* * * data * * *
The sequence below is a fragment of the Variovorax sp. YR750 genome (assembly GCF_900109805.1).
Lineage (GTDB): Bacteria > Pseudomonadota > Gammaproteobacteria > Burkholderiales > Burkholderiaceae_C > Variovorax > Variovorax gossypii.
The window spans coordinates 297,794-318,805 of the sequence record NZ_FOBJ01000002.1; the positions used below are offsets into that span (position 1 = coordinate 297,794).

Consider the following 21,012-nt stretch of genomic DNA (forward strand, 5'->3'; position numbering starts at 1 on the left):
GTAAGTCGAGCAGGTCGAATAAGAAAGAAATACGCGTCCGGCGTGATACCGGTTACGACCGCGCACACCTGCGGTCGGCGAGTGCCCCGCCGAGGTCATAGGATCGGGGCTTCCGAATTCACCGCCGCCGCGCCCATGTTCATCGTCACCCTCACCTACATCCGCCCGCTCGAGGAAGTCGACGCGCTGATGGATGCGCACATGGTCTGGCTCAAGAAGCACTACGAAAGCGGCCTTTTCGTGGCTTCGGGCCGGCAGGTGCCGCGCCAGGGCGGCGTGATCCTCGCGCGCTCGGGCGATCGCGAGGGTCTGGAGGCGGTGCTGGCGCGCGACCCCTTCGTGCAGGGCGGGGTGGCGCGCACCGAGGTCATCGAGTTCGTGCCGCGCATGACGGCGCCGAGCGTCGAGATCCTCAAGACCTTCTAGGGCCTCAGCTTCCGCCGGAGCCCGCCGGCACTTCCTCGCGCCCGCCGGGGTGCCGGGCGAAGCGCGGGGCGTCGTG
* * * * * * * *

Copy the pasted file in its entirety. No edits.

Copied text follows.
The sequence below is a fragment of the Variovorax sp. YR750 genome (assembly GCF_900109805.1).
Lineage (GTDB): Bacteria > Pseudomonadota > Gammaproteobacteria > Burkholderiales > Burkholderiaceae_C > Variovorax > Variovorax gossypii.
The window spans coordinates 297,794-318,805 of the sequence record NZ_FOBJ01000002.1; the positions used below are offsets into that span (position 1 = coordinate 297,794).

Consider the following 21,012-nt stretch of genomic DNA (forward strand, 5'->3'; position numbering starts at 1 on the left):
GTAAGTCGAGCAGGTCGAATAAGAAAGAAATACGCGTCCGGCGTGATACCGGTTACGACCGCGCACACCTGCGGTCGGCGAGTGCCCCGCCGAGGTCATAGGATCGGGGCTTCCGAATTCACCGCCGCCGCGCCCATGTTCATCGTCACCCTCACCTACATCCGCCCGCTCGAGGAAGTCGACGCGCTGATGGATGCGCACATGGTCTGGCTCAAGAAGCACTACGAAAGCGGCCTTTTCGTGGCTTCGGGCCGGCAGGTGCCGCGCCAGGGCGGCGTGATCCTCGCGCGCTCGGGCGATCGCGAGGGTCTGGAGGCGGTGCTGGCGCGCGACCCCTTCGTGCAGGGCGGGGTGGCGCGCACCGAGGTCATCGAGTTCGTGCCGCGCATGACGGCGCCGAGCGTCGAGATCCTCAAGACCTTCTAGGGCCTCAGCTTCCGCCGGAGCCCGCCGGCACTTCCTCGCGCCCGCCGGGGTGCCGGGCGAAGCGCGGGGCGTCGTG